The Ideas of Karl Marx - Part one


The ideas of Marx have never been more relevant than they are today and are reflected in the thirst for Marxist theory at the present time. In this three part article, Alan Woods will deal with the main ideas of Karl Marx and their relevance to the crisis we're passing through today.

[This article was written for the 4th Issue of the In Defence of Marxism magazine which was a special edition to mark the 130th anniversary of the death of Karl Marx in 1883. ]

Marx and EngelsIt is 130 years since the death of Karl Marx. But why should we commemorate a man who died in 1883? In the early 1960s the then Labour Prime Minister Harold Wilson declared that we must not look for solutions in Highgate cemetery. And who can disagree with that? In the aforementioned cemetery one can only find old bones and dust and a rather ugly stone monument.

However, when we speak of the relevance of Karl Marx today we refer not to cemeteries but to ideas—ideas that have withstood the test of time and have now emerged triumphant, as even some of the enemies of Marxism have been reluctantly forced to accept. The economic collapse of 2008 showed who was outdated, and it was certainly not Karl Marx.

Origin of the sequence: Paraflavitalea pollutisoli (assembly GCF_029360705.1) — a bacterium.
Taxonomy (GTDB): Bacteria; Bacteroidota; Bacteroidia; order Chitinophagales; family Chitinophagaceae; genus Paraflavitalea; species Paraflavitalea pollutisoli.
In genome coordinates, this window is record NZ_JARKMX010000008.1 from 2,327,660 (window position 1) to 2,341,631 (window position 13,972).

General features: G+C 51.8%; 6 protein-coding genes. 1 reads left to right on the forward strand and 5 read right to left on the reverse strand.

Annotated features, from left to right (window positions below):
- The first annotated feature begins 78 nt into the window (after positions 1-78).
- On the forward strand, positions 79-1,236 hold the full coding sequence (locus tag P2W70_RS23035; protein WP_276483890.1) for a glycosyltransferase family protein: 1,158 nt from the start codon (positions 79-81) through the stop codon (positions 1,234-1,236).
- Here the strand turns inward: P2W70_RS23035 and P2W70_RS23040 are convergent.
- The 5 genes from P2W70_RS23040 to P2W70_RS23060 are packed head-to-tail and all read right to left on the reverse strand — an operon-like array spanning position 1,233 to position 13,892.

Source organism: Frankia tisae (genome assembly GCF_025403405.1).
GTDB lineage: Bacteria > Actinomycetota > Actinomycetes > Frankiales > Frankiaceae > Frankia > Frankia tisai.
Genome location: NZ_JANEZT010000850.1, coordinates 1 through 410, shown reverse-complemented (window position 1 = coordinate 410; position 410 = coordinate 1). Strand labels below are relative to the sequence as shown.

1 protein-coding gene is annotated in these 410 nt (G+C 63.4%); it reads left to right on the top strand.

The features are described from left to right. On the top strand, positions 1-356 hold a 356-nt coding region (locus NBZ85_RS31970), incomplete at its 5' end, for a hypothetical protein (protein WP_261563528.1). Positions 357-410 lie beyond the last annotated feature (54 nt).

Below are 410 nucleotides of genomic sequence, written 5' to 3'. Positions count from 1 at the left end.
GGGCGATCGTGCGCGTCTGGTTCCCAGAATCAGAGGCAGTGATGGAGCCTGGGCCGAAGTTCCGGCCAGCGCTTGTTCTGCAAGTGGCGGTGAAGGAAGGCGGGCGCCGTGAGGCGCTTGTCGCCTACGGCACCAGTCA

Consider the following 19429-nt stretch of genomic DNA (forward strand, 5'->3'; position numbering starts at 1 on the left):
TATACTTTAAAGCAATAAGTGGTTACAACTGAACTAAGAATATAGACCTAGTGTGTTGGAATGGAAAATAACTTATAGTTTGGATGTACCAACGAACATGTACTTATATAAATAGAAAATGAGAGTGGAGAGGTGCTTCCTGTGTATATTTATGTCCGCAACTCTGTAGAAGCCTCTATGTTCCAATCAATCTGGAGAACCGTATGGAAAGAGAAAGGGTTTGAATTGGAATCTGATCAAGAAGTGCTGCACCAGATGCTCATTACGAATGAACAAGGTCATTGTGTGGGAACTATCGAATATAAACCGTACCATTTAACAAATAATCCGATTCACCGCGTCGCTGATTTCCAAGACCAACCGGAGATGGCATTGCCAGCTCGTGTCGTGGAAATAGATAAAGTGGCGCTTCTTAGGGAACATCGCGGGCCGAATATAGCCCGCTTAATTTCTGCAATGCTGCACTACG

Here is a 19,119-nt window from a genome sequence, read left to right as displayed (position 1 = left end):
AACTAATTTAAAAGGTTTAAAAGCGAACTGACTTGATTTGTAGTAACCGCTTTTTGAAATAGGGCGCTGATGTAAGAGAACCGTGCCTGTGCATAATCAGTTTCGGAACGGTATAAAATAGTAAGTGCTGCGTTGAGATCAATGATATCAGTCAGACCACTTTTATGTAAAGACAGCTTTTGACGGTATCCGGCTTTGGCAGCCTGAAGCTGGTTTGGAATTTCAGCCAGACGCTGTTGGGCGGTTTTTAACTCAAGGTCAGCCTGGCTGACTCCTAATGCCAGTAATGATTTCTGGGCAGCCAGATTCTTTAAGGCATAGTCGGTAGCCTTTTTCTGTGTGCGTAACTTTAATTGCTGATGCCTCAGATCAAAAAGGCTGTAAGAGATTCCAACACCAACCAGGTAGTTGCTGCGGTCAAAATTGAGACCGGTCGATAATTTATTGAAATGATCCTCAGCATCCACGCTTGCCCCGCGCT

For decades the economists never tired of repeating that Marx’s predictions of an economic downturn were totally outdated. They were supposed to be ideas of the 19th century, and those who defended them were dismissed as hopeless dogmatists. But it now turns out that it is the ideas of the defenders of capitalism that must be consigned to the rubbish bin of history, while Marx has been completely vindicated.

Not so long ago, Gordon Brown confidently proclaimed “the end of boom and bust”. After the crash of 2008 he was forced to eat his words. The crisis of the euro shows that the bourgeoisie has no idea how to solve the problems of Greece, Spain and Italy which in turn threaten the future of the European common currency and even the EU itself. This can easily be the catalyst for a new collapse on a world scale, which will be even deeper than the crisis of 2008.

Even some bourgeois economists are being forced to accept what is becoming increasingly evident: that capitalism contains within itself the seeds of its own destruction; that it is an anarchic and chaotic system characterised by periodic crises that throw people out of work and cause social and political instability.

The thing about the present crisis was that it was not supposed to happen. Until recently most of the bourgeois economists believed that the market, if left to itself, was capable of solving all the problems, magically balancing out supply and demand (the “efficient market hypothesis”) so that there could never be a repetition of the crash of 1929 and the Great Depression.